Super Bowl-champion Seahawks may offer a look at the future of NFL
NEW YORK — Pete Carroll, obviously sleepless on his way back to Seattle, perhaps said it best: Get caught looking back in the NFL, and you'll never get ahead.
Especially in a sport that is changing so rapidly, becoming so warp-speed fast, is ever-evolving schematically and is being infused with more elite athletes every season.
“We really have an eye on what's coming and that we don't dwell on what just happened,” the coach of the new Super Bowl champion Seahawks said Monday, just minutes removed from an all-night celebratory party. “We'll be battling and competing. ... We've done that with foresight, with looking ahead so that we would be prepared.”
The Seahawks, with multi-dimensional quarterback Russell Wilson and a blindingly fast and physical defense, looked like a team out of the 2020s. The Broncos appeared so much slower and a tad bit intimidated during their 43-8 loss Sunday night that they probably should have worn the black high-top shoes of the 1960s.
So did Seattle usher the NFL into its next generation? And what might it look like? Some guesses what the NFL circa 2024 might be following a futuristic week of football in New York and New Jersey:
Defenses like Seattle's are catching up to the pass-every-30 seconds days of this NFL, so expect offenses to keep looking for an edge. Hybrid athletes with multiple skills will be much in demand. Not every quarterback will be like Russell Wilson and Colin Kaepernick — Fox analyst Troy Aikman said it's almost impossible to win a title with a QB who can't pass out of the pocket — but there are more coming. Next up: Johnny Manziel.
“He's gifted athletically and can throw the ball, and we're going to have more and more of those kinds of players playing this position,” Aikman said. “There's always going to be a spot for the pocket passer, but I do believe we're going to see more and more guys like Russell Wilson, like (Robert Griffin III) and others like that.”
The NFL has a symmetrical balance with 32 teams, 16 in each conference, four in each division. But Los Angeles (certainly by 2024) and London (possibly by then, but not much sooner) are coming. That means two franchises are likely to relocate, so NFL football already might be a distant memory in Jacksonville or St. Louis or Oakland. And the league likely will have eclipsed the $20 billion-a-year revenues barrier, or about what Ford makes now.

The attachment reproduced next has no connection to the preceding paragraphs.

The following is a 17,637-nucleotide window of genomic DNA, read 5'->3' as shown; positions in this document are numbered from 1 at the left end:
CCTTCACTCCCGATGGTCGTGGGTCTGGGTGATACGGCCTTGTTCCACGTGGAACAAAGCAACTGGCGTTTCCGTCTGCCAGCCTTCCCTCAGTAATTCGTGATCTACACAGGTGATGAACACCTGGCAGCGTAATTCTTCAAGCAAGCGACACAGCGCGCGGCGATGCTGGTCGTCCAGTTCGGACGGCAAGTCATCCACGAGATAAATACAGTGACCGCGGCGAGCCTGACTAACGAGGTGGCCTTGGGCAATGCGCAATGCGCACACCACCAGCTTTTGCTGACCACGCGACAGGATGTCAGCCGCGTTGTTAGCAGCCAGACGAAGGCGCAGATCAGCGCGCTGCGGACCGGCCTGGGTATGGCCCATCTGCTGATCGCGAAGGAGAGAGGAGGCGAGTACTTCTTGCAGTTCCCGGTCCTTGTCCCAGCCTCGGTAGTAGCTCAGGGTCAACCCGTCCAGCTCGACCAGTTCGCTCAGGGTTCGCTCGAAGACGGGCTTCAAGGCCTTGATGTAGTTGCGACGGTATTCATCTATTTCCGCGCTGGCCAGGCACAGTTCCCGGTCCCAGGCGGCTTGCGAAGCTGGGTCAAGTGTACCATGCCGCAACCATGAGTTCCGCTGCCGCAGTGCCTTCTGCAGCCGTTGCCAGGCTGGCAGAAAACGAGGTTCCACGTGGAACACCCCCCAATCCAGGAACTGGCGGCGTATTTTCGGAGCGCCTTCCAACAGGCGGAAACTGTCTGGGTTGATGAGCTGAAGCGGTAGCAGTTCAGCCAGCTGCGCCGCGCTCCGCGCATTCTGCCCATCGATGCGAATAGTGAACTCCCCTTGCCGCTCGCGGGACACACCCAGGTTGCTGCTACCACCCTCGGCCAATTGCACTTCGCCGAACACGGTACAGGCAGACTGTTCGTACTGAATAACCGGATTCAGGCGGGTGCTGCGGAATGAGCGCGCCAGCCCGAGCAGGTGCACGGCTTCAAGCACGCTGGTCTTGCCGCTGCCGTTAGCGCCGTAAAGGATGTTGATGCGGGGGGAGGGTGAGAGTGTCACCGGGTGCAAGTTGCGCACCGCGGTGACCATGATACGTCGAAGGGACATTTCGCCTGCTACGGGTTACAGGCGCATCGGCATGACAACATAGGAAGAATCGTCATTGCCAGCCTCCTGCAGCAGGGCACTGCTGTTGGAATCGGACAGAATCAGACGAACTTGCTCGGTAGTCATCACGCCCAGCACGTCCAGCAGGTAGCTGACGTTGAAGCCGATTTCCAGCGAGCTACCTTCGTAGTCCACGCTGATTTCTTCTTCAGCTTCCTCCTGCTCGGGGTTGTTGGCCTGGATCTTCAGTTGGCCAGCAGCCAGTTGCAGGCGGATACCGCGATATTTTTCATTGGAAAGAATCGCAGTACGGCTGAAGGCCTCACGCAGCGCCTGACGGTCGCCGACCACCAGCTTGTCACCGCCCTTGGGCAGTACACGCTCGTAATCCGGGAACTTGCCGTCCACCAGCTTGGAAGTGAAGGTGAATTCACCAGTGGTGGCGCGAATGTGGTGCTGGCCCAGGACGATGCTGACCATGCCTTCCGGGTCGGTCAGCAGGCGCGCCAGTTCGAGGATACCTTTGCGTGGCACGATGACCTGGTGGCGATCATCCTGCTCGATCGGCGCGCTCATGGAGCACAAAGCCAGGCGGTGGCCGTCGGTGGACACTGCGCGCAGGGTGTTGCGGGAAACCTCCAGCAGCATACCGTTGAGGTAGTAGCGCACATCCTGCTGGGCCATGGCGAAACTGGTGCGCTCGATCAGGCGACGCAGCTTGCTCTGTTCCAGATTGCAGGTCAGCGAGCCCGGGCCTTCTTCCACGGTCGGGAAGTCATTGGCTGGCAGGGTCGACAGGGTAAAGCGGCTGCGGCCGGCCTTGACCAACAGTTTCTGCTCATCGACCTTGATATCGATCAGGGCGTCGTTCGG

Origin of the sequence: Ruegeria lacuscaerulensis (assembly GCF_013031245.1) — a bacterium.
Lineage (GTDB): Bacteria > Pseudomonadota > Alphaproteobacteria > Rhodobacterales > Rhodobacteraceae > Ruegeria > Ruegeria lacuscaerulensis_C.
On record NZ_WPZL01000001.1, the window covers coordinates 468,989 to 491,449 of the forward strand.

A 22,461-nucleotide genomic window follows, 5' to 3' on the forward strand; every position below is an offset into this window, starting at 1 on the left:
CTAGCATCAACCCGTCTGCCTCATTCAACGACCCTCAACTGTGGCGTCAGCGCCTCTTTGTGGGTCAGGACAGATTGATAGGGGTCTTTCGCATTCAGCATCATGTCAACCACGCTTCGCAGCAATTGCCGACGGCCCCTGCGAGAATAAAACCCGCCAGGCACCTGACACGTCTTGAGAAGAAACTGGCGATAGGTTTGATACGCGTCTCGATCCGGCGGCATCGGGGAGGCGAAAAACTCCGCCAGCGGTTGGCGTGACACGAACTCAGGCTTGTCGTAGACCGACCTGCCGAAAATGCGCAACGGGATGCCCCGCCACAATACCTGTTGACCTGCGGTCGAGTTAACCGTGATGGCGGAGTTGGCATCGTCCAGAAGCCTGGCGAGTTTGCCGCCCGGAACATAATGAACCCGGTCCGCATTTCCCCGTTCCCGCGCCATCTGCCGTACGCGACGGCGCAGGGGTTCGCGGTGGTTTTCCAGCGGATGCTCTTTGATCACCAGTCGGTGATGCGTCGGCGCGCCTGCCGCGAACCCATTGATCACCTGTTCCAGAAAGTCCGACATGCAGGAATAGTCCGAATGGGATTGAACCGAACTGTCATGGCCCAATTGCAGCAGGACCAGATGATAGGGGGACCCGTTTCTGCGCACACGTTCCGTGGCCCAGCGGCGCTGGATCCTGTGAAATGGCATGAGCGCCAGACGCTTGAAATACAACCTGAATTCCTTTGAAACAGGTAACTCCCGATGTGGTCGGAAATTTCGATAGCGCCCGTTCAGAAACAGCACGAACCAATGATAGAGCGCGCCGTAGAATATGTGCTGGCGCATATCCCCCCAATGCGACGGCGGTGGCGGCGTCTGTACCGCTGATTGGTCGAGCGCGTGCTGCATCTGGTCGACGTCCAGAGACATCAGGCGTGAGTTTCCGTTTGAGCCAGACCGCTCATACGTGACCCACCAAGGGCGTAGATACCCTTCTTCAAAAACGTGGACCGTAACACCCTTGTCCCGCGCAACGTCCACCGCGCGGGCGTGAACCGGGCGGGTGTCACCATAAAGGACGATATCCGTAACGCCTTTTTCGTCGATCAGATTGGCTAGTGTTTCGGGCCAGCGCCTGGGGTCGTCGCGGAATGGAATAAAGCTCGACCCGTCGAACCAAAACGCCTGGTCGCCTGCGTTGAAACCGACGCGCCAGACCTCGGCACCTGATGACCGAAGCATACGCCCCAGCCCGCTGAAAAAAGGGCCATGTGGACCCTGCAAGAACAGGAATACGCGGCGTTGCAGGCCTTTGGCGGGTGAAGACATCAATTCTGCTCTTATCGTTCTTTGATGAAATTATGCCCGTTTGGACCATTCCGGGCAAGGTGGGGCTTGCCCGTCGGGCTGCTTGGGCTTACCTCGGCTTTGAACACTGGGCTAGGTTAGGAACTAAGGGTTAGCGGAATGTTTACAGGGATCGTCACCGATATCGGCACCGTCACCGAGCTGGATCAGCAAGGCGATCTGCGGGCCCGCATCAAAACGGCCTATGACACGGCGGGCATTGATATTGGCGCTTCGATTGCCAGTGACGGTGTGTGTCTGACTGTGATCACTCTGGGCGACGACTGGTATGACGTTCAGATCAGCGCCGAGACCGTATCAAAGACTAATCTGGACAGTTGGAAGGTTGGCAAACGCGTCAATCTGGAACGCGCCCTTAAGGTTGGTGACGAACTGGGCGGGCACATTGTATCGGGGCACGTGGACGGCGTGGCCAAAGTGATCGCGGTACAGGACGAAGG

Roger Goodell wants 14-team playoffs, perhaps as early as 2014. But might there be 16-team playoffs in 10 years? Think how enticing an NCAA March madness Super Bowl tournament, like that during the 1982 strike season, would be for the fans — and those paying TV rights fees. A No. 8 seed could beat a No. 1, just like a No. 16 always dreams of beating a No. 1 in the NCAA tournament. It just might prove too irresistible.
The NFL's biggest challenge to keeping fans in the seats is how well the sport translates to TV. So which stadium will be the first to install TVs at every seat, allowing for replays — and ad sales — for every fan, plus ultra high-speed wireless for instant stat downloads and Twitter postings? And as luxury seat prices keep going up, teams will be blocking off 10,000 seats or so and cutting prices so the average fan still can experience games in person.
Every player will be required to personally interact with fans either via Twitter or whatever has replaced it. And each will have a social media manager. This interaction will be necessary to keep the game personal at a time when stadiums are becoming more and more the domain of the affluent.
Super Bowl tickets
Will have passed the $5,000-per-ticket barrier for premier seats and might even be at the $10,000 mark.
Every game will be available on every device possible.
Will the NFL have flirted with pay TV by now? Probably not. The lure of the mass audience is simply too great.
But that means TV rights fees will have accelerated again because the NBC, Fox and CBS deals of today will have expired two years before in 2022. And the NFL will be a pay TV sport, in essence, because viewers must pay their cable, satellite and online program providers a significant chunk every month just for the channels that carry the sport. (Even today, ESPN costs the average cable or satellite subscriber more than $6 per month.)
With ultra 4K TVs in every home, the sport will look even better. At least a dozen players will be miked every game, and viewers are likely to have the choice of multiple camera angles per play. (Want to watch the all-22 on every play? You'll have the choice.) The NFL Sunday Ticket probably won't be exclusive to DirecTV, which means almost every household will have the chance to buy it.
Friday night football
Not yet. Even the NFL realizes three nights a week of network games are nearing the saturation point. But look for some Friday and Monday playoff games, especially if that 16-team tournament evolves.
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